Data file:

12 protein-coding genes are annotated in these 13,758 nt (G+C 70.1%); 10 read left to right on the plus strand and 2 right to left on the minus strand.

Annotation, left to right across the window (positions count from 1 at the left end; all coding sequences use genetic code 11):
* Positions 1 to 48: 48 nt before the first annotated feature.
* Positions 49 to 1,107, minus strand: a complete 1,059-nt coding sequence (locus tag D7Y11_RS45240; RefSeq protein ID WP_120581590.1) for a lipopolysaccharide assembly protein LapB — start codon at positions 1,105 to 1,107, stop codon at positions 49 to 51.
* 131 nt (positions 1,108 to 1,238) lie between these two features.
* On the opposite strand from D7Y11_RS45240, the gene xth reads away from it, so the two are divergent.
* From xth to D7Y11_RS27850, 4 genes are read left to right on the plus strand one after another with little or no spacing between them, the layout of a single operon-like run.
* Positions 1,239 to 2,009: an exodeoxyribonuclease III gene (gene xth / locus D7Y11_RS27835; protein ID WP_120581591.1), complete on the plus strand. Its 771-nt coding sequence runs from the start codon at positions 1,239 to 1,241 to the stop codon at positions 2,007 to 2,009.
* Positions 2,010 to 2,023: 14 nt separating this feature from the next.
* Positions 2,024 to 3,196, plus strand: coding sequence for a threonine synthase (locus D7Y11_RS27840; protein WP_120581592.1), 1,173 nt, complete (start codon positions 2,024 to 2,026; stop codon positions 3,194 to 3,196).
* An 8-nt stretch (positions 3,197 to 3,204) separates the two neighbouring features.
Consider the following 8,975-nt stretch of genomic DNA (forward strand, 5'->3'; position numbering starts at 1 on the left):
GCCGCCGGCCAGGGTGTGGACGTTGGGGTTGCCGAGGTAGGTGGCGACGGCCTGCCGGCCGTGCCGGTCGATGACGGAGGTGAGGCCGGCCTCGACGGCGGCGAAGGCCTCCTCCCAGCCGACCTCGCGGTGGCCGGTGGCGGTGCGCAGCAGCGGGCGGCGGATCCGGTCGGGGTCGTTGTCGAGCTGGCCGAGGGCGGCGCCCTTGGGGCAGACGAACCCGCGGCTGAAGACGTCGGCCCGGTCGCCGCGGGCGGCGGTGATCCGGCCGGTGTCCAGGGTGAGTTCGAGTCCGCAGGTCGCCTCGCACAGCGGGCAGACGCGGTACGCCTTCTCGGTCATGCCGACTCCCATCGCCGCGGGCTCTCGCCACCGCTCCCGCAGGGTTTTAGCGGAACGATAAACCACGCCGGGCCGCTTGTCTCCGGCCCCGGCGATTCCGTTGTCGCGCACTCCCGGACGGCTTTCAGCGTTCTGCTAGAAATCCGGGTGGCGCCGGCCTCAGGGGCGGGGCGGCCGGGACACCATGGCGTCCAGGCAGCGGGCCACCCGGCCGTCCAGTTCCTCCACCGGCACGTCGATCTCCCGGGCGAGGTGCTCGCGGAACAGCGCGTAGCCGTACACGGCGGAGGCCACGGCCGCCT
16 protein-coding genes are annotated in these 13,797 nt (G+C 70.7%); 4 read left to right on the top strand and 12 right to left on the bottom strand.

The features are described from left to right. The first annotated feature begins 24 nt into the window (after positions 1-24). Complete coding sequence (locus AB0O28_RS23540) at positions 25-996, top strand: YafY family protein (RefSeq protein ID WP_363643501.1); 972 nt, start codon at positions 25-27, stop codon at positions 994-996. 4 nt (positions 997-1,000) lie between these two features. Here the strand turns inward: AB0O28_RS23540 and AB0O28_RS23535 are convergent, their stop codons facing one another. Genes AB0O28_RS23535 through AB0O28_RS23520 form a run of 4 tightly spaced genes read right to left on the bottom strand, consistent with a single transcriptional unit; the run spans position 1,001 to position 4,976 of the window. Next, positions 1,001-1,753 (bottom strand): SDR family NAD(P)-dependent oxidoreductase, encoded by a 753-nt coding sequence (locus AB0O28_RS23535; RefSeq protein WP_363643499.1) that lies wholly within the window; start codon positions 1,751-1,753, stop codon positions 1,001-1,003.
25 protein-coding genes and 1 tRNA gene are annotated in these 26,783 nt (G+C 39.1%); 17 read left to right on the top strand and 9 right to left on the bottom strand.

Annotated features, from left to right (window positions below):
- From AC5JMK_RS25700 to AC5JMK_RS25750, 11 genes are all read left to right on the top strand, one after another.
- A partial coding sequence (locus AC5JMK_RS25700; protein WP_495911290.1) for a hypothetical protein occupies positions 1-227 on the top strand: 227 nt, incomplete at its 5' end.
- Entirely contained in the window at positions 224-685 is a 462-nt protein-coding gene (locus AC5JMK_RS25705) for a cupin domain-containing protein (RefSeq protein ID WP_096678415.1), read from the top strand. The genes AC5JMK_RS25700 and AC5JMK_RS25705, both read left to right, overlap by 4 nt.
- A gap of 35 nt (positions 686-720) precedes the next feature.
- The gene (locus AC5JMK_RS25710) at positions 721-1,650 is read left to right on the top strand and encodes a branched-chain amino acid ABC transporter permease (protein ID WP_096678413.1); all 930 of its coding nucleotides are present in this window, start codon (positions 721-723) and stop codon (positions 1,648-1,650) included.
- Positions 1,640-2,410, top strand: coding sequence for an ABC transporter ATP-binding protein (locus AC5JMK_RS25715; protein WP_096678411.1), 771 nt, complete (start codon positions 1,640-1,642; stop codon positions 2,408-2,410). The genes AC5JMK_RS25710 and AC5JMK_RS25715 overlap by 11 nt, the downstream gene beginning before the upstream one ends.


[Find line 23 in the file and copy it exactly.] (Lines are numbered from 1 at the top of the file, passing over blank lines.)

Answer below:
- Positions 1,640-2,410, top strand: coding sequence for an ABC transporter ATP-binding protein (locus AC5JMK_RS25715; protein WP_096678411.1), 771 nt, complete (start codon positions 1,640-1,642; stop codon positions 2,408-2,410). The genes AC5JMK_RS25710 and AC5JMK_RS25715 overlap by 11 nt, the downstream gene beginning before the upstream one ends.